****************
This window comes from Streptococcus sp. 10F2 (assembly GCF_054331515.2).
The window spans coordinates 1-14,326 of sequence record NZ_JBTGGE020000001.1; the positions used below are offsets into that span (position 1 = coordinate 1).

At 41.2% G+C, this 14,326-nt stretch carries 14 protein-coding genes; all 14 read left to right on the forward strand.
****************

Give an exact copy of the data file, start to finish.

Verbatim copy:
This window comes from Streptococcus sp. 10F2 (assembly GCF_054331515.2).
The window spans coordinates 1-14,326 of sequence record NZ_JBTGGE020000001.1; the positions used below are offsets into that span (position 1 = coordinate 1).

At 41.2% G+C, this 14,326-nt stretch carries 14 protein-coding genes; all 14 read left to right on the forward strand.